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Snapshot: Climate

Confessions of a Climate Scientist

by James W. C. White

I misspent my youth wandering the mountains of eastern Tennessee and western North Carolina, spending as much time as I could on long camping trips into the backwoods. It was there that I found where my internal compass pointed, namely, toward a longing to understand how the earth and its environment worked, why and how it seemed to seamlessly function amid a bewildering array of interacting parts.

That desire to study the earth took me through a college degree in chemistry and a graduate degree in geochemistry. As I was finishing my doctorate, I made a conscious decision to focus my research career on climate change and greenhouse gases. Thinking that it was good to tackle a subject that had clear societal impact, which scratched my itch to serve society in some way, while also thinking that we would likely have a policy solution to this problem within a few decades, which scratched another itch to transition fields later in my career and thus stay fresh, I launched into a career looking back in time at the dynamics of our earth’s climate using ice cores from Greenland and Antarctica.

Illustration by Becca Stadtlander

Reflecting on that time, I’d say I got one thing right, one thing wrong, and kind of miscalculated on another. The thing I got right is that climate change has clear societal impact. I’m not sure I appreciated then how much would shift in my lifetime, but it’s been unmistakably clear that climate is now changing, and the impacts are substantial and growing. I got it very wrong when I thought that we would have a policy solution by now, or even a decade or two ago, but that I chalk up to the naivete of natural scientists when they don’t pay enough attention to the social sciences and the humanities. Humans are causing change, and humans must fix that, and our capacity to ignore the obvious and choose a destructive path at the expense of future generations requires an understanding of much more than the natural sciences. Today, we have interdisciplinary environmental degrees and a stated adherence to a liberal arts education—although we must always diligently safeguard the latter—but the importance of these were not clear to me when I was making my career choices. And, oh yes, what I miscalculated was that it is very, very cold in Greenland and in Antarctica, and after many nights sleeping in a tent in minus-30-degree temperatures, it is clear to me that I don’t really like cold weather.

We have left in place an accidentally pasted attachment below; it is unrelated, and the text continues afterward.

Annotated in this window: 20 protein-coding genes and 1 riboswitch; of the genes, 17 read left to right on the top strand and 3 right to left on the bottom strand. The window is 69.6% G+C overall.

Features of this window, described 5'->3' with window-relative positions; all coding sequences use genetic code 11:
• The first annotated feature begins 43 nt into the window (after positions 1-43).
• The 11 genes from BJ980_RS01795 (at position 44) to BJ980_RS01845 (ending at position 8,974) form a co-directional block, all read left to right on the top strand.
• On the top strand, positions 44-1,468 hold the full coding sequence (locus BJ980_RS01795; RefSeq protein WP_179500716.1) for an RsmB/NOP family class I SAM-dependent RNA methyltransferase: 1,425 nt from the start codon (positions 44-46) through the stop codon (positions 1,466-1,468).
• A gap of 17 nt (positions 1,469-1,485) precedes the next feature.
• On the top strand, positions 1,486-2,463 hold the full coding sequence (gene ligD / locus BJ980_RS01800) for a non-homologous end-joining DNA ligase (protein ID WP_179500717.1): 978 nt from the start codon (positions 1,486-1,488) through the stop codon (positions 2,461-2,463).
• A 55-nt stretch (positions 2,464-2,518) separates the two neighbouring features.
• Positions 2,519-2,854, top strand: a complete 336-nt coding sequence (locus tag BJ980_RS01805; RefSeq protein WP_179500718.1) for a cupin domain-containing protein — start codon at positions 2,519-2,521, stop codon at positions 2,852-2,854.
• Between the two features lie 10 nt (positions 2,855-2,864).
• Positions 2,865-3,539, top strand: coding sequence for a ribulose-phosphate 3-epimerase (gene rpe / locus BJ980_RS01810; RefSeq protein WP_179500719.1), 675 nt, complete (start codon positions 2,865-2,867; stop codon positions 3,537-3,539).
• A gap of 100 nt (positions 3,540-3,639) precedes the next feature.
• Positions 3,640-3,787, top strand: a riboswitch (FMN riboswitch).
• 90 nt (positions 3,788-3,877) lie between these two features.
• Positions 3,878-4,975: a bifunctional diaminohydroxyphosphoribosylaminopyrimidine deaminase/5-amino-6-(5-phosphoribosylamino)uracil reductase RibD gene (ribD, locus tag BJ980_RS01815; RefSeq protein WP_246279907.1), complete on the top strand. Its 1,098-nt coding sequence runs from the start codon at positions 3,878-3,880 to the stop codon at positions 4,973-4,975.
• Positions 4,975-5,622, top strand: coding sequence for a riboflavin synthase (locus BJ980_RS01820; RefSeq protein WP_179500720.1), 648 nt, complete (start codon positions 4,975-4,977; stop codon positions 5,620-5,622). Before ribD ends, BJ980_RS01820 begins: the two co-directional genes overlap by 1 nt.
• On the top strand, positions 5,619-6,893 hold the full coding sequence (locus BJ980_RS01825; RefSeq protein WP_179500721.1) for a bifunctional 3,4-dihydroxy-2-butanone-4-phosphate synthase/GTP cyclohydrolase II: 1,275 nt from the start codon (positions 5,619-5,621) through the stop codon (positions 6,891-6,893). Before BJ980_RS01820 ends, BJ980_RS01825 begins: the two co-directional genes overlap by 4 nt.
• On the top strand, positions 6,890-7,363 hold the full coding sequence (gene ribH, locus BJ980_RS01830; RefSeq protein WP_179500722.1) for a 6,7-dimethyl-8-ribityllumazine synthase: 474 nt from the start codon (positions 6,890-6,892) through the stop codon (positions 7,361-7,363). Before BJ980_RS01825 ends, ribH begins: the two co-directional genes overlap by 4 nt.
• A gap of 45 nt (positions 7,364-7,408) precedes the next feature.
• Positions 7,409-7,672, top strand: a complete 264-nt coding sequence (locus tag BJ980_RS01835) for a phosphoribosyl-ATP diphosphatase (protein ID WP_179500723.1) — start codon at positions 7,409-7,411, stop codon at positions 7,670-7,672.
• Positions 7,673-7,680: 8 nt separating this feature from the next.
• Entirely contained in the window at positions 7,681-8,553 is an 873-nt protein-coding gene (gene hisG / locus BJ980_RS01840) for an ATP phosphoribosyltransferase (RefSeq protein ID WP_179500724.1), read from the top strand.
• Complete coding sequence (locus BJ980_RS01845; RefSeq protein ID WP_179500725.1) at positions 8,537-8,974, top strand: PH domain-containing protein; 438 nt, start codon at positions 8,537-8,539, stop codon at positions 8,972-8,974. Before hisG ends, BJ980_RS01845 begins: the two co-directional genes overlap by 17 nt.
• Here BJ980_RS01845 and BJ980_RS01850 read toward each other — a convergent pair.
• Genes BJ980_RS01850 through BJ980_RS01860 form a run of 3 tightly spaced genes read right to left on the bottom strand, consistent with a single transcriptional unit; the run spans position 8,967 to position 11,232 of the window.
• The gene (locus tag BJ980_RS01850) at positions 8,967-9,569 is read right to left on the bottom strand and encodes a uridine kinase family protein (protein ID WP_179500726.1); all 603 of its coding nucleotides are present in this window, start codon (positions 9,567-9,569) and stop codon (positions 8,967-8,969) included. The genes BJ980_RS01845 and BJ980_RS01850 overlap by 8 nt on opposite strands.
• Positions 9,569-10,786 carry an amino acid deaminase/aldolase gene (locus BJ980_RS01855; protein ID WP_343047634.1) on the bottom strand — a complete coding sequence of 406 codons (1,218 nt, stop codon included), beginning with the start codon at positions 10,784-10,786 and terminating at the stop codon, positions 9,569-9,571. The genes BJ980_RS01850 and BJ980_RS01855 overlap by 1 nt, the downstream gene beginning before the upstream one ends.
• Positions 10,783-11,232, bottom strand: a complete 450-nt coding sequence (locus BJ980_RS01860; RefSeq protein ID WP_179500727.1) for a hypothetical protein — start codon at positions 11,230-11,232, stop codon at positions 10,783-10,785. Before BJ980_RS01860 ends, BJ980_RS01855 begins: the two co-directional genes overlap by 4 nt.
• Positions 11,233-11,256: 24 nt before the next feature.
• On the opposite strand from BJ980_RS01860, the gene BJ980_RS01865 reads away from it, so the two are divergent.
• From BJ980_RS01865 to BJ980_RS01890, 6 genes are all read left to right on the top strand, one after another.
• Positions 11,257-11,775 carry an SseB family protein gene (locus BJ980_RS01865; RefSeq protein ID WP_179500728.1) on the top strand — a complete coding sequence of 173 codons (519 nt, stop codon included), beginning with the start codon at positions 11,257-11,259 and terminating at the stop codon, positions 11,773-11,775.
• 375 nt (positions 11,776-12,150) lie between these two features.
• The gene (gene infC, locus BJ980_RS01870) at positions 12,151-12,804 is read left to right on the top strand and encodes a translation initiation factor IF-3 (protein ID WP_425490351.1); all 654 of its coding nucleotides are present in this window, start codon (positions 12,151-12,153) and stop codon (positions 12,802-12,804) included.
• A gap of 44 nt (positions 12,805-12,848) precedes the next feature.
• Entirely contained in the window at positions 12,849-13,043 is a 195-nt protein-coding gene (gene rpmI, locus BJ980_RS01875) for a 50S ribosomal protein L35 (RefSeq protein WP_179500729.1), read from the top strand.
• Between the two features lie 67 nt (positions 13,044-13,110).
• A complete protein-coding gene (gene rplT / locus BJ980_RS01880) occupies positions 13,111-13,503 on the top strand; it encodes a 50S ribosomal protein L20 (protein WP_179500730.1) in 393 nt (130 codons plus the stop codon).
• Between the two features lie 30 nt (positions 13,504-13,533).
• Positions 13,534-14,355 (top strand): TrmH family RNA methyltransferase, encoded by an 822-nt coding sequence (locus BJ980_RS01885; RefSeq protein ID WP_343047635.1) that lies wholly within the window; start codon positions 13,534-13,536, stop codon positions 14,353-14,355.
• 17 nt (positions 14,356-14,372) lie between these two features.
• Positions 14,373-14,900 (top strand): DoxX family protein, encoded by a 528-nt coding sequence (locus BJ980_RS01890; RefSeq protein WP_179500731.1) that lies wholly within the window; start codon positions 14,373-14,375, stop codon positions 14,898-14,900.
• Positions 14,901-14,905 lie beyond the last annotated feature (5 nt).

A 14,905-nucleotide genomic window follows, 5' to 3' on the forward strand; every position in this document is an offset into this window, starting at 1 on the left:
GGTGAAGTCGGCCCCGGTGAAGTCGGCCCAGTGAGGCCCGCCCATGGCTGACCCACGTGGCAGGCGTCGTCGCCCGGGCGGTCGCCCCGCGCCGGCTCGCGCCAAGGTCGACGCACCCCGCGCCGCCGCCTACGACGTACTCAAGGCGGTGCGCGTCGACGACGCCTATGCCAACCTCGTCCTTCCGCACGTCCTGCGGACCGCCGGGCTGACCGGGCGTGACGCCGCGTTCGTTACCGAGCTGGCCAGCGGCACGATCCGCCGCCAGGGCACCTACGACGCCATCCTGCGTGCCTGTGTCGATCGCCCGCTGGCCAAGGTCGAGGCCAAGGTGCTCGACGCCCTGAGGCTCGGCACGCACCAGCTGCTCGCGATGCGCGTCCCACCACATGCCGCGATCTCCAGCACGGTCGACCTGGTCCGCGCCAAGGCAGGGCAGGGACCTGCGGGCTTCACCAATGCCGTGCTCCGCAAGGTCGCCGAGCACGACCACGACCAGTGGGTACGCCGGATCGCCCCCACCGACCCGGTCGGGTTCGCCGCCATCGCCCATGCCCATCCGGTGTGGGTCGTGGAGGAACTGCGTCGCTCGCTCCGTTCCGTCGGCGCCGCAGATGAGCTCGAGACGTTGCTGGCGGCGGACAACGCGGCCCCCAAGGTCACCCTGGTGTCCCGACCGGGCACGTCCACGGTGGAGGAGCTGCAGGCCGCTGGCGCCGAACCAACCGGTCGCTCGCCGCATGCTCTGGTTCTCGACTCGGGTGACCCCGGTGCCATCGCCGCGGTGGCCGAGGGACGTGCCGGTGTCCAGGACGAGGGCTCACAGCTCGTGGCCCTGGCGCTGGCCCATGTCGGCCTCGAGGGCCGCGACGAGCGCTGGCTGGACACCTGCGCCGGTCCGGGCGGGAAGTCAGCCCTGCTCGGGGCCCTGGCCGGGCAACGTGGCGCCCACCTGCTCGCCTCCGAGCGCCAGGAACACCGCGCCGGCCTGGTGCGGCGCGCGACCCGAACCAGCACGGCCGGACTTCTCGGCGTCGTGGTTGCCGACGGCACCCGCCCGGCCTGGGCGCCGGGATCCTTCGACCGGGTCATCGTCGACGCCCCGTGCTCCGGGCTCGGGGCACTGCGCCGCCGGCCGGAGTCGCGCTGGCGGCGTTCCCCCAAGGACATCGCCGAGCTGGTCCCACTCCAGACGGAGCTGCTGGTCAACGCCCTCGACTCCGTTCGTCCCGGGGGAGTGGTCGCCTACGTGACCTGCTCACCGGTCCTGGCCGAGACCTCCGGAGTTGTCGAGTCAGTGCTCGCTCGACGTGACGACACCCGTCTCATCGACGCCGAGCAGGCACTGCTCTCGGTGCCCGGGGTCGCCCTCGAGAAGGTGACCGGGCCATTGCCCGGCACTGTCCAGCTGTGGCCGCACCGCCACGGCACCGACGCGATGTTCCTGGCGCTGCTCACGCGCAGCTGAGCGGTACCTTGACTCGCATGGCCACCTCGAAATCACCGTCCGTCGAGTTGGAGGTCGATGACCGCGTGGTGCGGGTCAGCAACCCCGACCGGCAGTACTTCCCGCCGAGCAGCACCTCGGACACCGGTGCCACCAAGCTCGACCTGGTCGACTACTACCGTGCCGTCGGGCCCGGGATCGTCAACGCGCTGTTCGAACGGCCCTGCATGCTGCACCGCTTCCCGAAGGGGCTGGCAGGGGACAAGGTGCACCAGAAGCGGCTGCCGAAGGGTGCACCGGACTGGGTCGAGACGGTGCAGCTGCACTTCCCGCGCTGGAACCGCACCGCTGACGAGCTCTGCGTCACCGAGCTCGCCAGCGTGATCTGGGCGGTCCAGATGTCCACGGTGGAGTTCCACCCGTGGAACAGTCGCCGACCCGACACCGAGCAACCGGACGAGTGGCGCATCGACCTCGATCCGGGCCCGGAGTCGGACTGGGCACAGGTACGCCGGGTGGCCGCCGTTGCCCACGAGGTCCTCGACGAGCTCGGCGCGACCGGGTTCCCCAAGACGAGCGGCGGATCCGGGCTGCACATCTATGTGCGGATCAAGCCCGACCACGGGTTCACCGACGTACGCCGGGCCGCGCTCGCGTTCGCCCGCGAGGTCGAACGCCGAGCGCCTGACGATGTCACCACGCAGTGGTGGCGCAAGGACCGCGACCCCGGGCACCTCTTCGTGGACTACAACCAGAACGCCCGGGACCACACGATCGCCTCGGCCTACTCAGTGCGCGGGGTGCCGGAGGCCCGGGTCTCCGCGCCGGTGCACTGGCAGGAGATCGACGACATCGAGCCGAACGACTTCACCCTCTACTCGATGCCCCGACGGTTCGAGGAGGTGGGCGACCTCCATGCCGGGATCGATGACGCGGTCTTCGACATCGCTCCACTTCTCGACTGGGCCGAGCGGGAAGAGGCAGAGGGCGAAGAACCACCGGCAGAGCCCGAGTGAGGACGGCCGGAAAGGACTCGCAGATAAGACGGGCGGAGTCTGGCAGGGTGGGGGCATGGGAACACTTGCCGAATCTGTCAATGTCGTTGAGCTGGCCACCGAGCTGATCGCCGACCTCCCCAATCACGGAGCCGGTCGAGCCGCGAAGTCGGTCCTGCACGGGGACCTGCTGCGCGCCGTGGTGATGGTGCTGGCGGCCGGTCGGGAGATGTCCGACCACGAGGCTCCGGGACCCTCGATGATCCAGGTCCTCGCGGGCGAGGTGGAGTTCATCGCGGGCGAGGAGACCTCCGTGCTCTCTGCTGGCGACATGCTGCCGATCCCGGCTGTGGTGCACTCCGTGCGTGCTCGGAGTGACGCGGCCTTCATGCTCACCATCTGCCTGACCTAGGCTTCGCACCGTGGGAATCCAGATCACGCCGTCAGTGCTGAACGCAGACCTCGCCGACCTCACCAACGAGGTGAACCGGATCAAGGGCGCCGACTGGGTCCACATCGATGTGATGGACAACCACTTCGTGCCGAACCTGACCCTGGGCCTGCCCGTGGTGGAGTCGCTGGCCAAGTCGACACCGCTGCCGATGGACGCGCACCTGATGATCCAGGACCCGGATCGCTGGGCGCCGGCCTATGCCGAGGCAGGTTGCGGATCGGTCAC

I’ll end with a question that I think about more and more lately: If you could see the future, even dimly, and it was not good, would you rather remain ignorant? When I chose climate change as a field of study, I was young, single, and as I’ve confessed, rather naively optimistic. As time went by, I married and raised kids who now have kids of their own. Here’s an uncomfortable truth about climate: we live on a planet with mostly water at the surface, and that water takes decades, basically a generation, to warm up or cool off. So, what one generation does to change climate—such as add greenhouse gases to the atmosphere—the next generation must live with. As a climate scientist, I know well the scope and scale of the formidable challenges that my generation is leaving to future generations. When I play with my grandkids or spend time with my students, I occasionally ponder what their lives will be like as they deal with the impacts of the climate change that my generation caused. Those are times when I wish I didn’t know what I know.

What I do know is that until one generation is willing to forego its own short-term gains for the long-term benefit of its children, we won’t be able to address climate change.

It’s not too late for my generation. Let us be the change.

This essay was published in the Snapshot: Climate issue (vol. 29, no. 3: Fall 2023).

JAMES W. C. WHITE is the inaugural Craver Family Dean of the College of Arts and Sciences at the University of North Carolina at Chapel Hill and faculty in the department of earth, marine, and environmental sciences. An internationally recognized researcher in climate science, he previously served as acting dean of the College of Arts and Sciences, director of the Institute of Arctic and Alpine Research, and professor in geological sciences and the environmental studies program at the University of Colorado Boulder. He was elected to the American Association for the Advancement of Science in 2014.

BECCA STADTLANDER is an illustrator and fine artist, inspired by the beauty of everyday objects, the comforts of home, and the lush colors and landscapes of far-off places. She attended the Maryland Institute College of Art and currently lives and works in her hometown of Covington, Kentucky. Her work is featured in children’s and adult books, editorial publications, stationery, home decor products, and book covers.

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